Laplace expansion

  (Redirected from Cofactor expansion)

In linear algebra, the Laplace expansion, named after Pierre-Simon Laplace, also called cofactor expansion, is an expression for the determinant |B| of an n × n matrix B that is a weighted sum of the determinants of n sub-matrices (or minors) of B, each of size (n − 1) × (n − 1). The Laplace expansion is of didactic interest for its simplicity and as one of several ways to view and compute the determinant. For large matrices, it quickly becomes inefficient to compute when compared to methods using matrix decomposition.

The i, j cofactor of the matrix B is the scalar Cij defined by

where Mij is the i, j minor of B, that is, the determinant of the (n − 1) × (n − 1) matrix that results from deleting the i-th row and the j-th column of B.

Then the Laplace expansion is given by the following

Theorem. Suppose B = [bij] is an n × n matrix and fix any ij ∈ {1, 2, ..., n}.

Then its determinant |B| is given by:

where are are values of the matrix's row or column that were excluded by the step of finding minor matrix for the cofactor (see example below).

ExamplesEdit

Consider the matrix

 

The determinant of this matrix can be computed by using the Laplace expansion along any one of its rows or columns. For instance, an expansion along the first row yields:

 

Laplace expansion along the second column yields the same result:

 

It is easy to verify that the result is correct: the matrix is singular because the sum of its first and third column is twice the second column, and hence its determinant is zero.

ProofEdit

Suppose   is an n × n matrix and   For clarity we also label the entries of   that compose its   minor matrix   as

  for  

Consider the terms in the expansion of   that have   as a factor. Each has the form

 

for some permutation τSn with  , and a unique and evidently related permutation   which selects the same minor entries as τ. Similarly each choice of σ determines a corresponding τ i.e. the correspondence   is a bijection between   and   The explicit relation between   and   can be written as

 

where   is a temporary shorthand notation for a cycle  . This operation decrements all indices larger than j so that every index fit in the set {1,2,...,n-1}

The permutation τ can be derived from σ as follows. Define   by   for   and  . Then   is expressed as

 

Now, the operation which apply   first and then apply   is (Notice applying A before B is equivalent to applying inverse of A to the upper row of B in Cauchy's two-line notation )

 

where   is temporary shorthand notation for  .

the operation which apply   first and then apply   is

 

above two are equal thus,

 
 

where   is the inverse of   which is  .

Thus

 

Since the two cycles can be written respectively as   and   transpositions,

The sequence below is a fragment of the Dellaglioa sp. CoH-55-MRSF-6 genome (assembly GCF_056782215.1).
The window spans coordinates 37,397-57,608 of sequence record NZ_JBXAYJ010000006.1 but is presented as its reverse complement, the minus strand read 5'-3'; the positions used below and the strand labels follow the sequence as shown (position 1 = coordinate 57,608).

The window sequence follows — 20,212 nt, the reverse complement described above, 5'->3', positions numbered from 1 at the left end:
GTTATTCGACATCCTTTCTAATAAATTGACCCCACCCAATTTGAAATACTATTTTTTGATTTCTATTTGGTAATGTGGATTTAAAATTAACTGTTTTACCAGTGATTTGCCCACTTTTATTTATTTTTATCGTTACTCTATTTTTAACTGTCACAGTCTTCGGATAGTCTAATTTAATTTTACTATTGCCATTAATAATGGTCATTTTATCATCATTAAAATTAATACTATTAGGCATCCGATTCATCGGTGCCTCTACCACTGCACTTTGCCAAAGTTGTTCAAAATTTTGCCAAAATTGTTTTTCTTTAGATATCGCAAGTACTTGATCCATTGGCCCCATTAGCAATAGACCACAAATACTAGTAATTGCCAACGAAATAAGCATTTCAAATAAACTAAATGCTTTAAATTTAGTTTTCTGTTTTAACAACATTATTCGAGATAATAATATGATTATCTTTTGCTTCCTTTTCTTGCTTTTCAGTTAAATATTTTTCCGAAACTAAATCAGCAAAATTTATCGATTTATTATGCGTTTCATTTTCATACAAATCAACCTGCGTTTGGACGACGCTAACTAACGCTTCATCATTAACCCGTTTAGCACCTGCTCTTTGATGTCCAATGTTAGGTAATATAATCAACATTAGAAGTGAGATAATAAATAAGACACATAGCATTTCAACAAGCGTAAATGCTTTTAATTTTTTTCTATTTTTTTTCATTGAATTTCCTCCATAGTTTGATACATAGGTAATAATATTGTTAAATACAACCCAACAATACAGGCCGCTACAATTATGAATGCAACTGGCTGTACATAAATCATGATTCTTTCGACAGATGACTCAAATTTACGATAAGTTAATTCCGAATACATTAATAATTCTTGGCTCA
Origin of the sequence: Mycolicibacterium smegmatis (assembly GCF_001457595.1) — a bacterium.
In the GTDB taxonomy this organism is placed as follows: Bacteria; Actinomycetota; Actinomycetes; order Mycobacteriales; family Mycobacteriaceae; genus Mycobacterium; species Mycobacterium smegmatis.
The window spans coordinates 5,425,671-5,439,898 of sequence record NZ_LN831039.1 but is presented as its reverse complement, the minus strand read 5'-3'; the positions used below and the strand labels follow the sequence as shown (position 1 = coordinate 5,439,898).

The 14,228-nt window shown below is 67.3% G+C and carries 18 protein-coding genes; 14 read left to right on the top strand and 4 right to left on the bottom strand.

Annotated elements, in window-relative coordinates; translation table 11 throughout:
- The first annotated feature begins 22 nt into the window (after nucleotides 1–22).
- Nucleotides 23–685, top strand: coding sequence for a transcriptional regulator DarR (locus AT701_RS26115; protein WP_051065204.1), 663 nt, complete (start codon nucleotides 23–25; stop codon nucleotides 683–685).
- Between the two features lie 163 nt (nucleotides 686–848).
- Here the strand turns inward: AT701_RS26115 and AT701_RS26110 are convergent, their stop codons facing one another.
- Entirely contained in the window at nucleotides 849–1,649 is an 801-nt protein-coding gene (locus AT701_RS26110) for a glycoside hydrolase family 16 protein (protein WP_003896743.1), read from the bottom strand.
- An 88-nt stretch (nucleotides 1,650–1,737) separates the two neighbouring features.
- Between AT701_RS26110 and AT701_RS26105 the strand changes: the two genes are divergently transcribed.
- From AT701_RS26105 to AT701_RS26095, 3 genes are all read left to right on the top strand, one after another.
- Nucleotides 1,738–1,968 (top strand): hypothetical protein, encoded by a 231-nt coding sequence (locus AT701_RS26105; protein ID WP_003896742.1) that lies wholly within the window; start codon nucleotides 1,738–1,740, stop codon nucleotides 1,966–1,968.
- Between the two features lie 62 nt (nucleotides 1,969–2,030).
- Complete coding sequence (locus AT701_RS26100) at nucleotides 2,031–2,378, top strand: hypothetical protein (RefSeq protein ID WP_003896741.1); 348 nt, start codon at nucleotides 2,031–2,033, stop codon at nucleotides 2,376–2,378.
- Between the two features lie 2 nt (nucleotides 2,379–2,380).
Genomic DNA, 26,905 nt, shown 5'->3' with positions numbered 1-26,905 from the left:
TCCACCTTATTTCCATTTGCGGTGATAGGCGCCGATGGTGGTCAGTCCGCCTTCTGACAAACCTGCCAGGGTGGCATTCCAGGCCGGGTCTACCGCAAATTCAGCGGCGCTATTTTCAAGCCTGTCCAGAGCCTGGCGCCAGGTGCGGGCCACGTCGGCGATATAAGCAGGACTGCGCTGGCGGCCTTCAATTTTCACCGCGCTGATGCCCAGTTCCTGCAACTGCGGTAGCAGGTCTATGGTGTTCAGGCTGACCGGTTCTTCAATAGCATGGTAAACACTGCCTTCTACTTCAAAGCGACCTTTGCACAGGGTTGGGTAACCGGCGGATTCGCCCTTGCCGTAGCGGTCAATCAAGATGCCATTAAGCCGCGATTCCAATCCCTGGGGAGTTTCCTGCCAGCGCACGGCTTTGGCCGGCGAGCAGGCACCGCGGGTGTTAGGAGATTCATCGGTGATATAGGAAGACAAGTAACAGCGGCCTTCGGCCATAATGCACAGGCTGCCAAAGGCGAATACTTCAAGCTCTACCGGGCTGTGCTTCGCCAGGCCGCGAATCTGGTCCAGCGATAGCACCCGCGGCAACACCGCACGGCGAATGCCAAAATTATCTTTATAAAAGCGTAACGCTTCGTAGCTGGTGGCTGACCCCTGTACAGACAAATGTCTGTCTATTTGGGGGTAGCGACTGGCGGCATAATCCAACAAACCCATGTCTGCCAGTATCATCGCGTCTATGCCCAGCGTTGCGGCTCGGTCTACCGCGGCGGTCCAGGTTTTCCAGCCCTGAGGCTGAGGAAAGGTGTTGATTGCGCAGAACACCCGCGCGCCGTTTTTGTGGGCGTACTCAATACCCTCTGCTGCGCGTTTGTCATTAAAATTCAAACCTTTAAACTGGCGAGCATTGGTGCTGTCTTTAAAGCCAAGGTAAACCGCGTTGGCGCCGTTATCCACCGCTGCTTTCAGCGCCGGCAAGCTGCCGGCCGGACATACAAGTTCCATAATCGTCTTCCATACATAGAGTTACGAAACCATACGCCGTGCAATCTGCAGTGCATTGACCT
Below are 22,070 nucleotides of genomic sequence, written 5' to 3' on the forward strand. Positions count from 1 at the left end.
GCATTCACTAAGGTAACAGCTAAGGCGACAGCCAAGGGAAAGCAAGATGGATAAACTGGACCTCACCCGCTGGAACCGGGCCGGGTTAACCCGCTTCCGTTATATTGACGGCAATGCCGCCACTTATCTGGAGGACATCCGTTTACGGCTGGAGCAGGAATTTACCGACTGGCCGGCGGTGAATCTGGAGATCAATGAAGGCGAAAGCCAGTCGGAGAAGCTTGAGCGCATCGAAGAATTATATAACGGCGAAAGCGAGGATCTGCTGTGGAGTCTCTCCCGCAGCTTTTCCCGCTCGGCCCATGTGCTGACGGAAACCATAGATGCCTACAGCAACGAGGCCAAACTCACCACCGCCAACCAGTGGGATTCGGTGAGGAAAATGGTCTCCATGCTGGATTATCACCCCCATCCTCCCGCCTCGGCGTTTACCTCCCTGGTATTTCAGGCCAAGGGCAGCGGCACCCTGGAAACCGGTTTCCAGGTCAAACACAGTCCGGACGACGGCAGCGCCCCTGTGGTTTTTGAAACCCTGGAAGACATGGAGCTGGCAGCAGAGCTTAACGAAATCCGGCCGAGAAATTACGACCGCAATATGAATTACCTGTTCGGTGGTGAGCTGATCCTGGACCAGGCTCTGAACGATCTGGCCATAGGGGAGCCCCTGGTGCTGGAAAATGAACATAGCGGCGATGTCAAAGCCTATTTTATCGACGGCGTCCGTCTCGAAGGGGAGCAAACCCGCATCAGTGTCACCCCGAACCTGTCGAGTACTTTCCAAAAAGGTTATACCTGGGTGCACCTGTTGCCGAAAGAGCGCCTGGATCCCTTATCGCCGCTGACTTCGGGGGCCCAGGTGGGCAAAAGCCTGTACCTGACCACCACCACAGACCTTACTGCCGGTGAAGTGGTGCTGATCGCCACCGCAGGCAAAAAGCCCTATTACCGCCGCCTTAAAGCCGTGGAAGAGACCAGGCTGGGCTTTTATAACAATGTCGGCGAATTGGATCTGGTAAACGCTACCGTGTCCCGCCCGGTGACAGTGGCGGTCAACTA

And since the map   is bijective,

 

from which the result follows. Similarly, the result holds if the index of the outer summation was replaced with  .

Laplace expansion of a determinant by complementary minorsEdit

Laplaces cofactor expansion can be generalised as follows.

ExampleEdit

Consider the matrix

 

The determinant of this matrix can be computed by using the Laplace's cofactor expansion along the first two rows as follows. Firstly note that there are 6 sets of two distinct numbers in {1, 2, 3, 4}, namely let   be the aforementioned set.

By defining the complementary cofactors to be

 
 

and the sign of their permutation to be

 

The determinant of A can be written out as

 

where   is the complementary set to  .

In our explicit example this gives us

 

As above, it is easy to verify that the result is correct: the matrix is singular because the sum of its first and third column is twice the second column, and hence its determinant is zero.

General statementEdit

Let   be an n × n matrix and   the set of k-element subsets of {1, 2, ... , n},   an element in it. Then the determinant of   can be expanded along the k rows identified by   as follows:

 

where   is the sign of the permutation determined by   and  , equal to  ,   the square minor of   obtained by deleting from   rows and columns with indices in   and   respectively, and   (called the complement of  ) defined to be   ,   and   being the complement of   and   respectively.

This coincides with the theorem above when  . The same thing holds for any fixed k columns.

Computational expenseEdit

The Laplace expansion is computationally inefficient for high dimension matrices, with a time complexity in big O notation of  . Alternatively, using a decomposition into triangular matrices as in the LU decomposition can yield determinants with a time complexity of  .[1]

See alsoEdit

ReferencesEdit

  1. ^ Stoer Bulirsch: Introduction to Numerical Mathematics
  • David Poole: Linear Algebra. A Modern Introduction. Cengage Learning 2005, ISBN 0-534-99845-3, pp. 265–267 (restricted online copy, p. 265, at Google Books)
  • Harvey E. Rose: Linear Algebra. A Pure Mathematical Approach. Springer 2002, ISBN 3-7643-6905-1, pp. 57–60 (restricted online copy, p. 57, at Google Books)

External linksEdit